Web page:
With so many schools starting back up for the fall, a whole new group of teens is about to enter high school. For many of these teens, they’re likely both excited and scared about starting a new school and being the lowest on the totem pole.
But with the right preparation, you and your teen can both have an easy experience with high school. To help you learn how you can do this, here are three tips to prepare your teen for high school.
Talk With Your Teen About Responsibility And Asking For Help
As your teen enters high school, they’re going to have a lot more responsibility placed on them, both by you and by their teachers or coaches. Because of this, your teen is likely going to grow and mature a lot in the next four years.
But while growing and maturing is all part of life, this doesn’t come easily to many kids. And even for the kids that things do seem to come easy to, there will still be times when they need your help or guidance.
To help you know how to navigate this new terrain together, Alexandra Pannoni, a contributor to U.S. News and World Report, recommends that you ensure your teen that they can always talk to you and ask you for help. In addition to this, you as the parent should be aware of the warning signs that your teen needs help but may not be able to ask you for it.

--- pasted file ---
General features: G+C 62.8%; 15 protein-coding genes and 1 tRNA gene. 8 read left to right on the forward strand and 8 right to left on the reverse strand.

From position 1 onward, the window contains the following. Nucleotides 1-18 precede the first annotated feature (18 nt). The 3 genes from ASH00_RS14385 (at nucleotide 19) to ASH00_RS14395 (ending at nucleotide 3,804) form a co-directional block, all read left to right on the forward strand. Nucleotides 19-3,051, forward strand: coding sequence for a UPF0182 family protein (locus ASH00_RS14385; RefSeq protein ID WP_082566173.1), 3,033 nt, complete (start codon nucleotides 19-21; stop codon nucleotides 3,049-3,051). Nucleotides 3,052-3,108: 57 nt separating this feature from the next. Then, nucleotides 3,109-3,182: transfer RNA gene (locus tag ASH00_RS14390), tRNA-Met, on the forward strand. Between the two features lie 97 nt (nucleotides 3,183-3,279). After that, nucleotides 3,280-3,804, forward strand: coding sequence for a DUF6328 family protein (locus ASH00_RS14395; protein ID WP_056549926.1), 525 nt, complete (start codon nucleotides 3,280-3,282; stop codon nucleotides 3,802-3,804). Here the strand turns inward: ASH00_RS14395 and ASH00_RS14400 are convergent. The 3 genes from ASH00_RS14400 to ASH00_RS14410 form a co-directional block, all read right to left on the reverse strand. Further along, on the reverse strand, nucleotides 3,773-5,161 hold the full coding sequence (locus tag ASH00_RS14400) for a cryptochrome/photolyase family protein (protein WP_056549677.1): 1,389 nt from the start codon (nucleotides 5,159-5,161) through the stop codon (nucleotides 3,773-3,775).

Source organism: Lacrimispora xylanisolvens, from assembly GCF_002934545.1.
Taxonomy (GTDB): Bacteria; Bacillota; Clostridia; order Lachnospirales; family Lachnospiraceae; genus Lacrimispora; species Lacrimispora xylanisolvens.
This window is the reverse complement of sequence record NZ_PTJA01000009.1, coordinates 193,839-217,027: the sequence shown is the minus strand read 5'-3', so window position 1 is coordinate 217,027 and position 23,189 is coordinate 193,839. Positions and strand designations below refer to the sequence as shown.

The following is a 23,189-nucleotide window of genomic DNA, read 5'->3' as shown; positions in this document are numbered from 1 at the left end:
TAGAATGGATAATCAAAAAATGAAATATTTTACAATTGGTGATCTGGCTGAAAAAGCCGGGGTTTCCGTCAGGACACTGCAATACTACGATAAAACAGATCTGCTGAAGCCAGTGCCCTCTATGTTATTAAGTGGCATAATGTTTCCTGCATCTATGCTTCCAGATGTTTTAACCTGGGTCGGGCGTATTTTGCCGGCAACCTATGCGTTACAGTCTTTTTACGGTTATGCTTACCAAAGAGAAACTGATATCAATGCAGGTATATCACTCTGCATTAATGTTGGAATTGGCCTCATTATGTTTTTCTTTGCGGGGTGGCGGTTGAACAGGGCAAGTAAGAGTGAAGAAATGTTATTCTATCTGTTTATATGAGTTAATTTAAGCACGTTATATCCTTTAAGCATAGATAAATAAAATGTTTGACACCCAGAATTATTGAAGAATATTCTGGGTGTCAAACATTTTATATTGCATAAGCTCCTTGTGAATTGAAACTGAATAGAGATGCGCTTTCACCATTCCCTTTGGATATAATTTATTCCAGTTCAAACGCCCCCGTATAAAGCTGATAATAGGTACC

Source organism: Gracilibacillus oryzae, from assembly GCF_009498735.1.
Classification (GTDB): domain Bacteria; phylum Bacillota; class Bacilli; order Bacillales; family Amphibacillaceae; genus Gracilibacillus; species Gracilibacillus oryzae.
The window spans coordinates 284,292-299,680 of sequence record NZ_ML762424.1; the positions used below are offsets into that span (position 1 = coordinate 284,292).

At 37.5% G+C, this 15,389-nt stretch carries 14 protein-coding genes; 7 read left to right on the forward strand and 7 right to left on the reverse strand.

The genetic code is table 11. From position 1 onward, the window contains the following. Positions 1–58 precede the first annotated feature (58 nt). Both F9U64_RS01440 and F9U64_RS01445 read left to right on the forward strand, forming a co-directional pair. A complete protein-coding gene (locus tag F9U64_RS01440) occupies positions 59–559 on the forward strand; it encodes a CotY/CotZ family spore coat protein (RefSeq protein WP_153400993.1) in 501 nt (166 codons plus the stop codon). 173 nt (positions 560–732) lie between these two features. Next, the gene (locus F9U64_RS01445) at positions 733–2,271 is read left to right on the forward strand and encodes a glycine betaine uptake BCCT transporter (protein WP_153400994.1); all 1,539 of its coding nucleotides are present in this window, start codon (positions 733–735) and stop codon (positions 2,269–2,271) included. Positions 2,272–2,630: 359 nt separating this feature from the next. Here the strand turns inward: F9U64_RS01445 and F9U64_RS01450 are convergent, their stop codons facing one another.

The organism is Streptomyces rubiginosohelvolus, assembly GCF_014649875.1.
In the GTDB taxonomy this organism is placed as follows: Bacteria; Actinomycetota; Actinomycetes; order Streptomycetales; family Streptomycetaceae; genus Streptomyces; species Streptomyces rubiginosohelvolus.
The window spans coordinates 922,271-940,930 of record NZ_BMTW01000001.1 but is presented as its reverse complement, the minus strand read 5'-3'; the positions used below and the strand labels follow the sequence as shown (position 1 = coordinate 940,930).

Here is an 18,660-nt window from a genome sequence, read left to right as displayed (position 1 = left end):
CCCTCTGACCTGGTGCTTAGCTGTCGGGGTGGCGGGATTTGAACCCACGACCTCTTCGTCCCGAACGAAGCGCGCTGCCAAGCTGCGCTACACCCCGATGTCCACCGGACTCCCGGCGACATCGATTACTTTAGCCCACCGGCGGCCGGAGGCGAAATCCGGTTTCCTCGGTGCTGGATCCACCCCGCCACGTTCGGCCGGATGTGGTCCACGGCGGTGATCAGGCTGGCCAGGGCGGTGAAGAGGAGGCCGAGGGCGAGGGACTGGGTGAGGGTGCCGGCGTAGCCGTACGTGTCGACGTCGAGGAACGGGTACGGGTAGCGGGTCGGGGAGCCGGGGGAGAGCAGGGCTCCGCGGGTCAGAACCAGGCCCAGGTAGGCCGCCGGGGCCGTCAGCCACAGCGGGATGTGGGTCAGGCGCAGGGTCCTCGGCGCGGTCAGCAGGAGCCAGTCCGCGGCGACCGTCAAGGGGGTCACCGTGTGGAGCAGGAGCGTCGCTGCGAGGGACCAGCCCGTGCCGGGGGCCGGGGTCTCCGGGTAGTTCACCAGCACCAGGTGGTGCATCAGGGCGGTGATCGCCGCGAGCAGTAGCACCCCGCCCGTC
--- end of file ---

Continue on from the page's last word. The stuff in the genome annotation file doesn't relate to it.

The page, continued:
Create A Plan With Your Teen So They’re Ready For School Each Day
For many teens, high school can be a big shock both academically and socially. To help your teen be ready to meet all of these new challenges, Dr. Kathryn Hoffses, a contributor to KidsHealth.org, advises that you and your teen come up with a plan for each morning so your teen will be ready to meet their day head-on.
In some instances, part of this plan will involve getting ready hygienically by taking a shower, learning how to shave using shaving cream, and putting on deodorant. For others, ensuring that they get a healthy breakfast to fuel their body and mind will be the most important priority in the morning. And still for others, double-checking that they’ve gotten all their homework done before school is what they need. Just make sure that when you’re making your plan with your teen, you think about their individual needs.
Encourage Getting Involved And Stay Involved Yourself
One of the best ways for your teen to have a positive high school experience is to get involved. But according to Amy Morin, a contributor to Very Well Family, getting involved in school life as a parent can also help your child find more success. So if you’re not already involved in some capacity, consider finding a way that you can begin to do so.
If you have a child who’s about to start high school, use the tips mentioned above to help them prepare for this new adventure.